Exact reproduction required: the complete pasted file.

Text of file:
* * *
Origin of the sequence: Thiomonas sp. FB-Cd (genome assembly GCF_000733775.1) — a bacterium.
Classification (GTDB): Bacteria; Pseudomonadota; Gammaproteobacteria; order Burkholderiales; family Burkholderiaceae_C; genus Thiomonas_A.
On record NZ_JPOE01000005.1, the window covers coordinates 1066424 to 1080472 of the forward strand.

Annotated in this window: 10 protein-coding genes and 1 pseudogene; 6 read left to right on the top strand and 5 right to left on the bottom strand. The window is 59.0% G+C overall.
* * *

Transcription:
Origin of the sequence: Thiomonas sp. FB-Cd (genome assembly GCF_000733775.1) — a bacterium.
Classification (GTDB): Bacteria; Pseudomonadota; Gammaproteobacteria; order Burkholderiales; family Burkholderiaceae_C; genus Thiomonas_A.
On record NZ_JPOE01000005.1, the window covers coordinates 1066424 to 1080472 of the forward strand.

Annotated in this window: 10 protein-coding genes and 1 pseudogene; 6 read left to right on the top strand and 5 right to left on the bottom strand. The window is 59.0% G+C overall.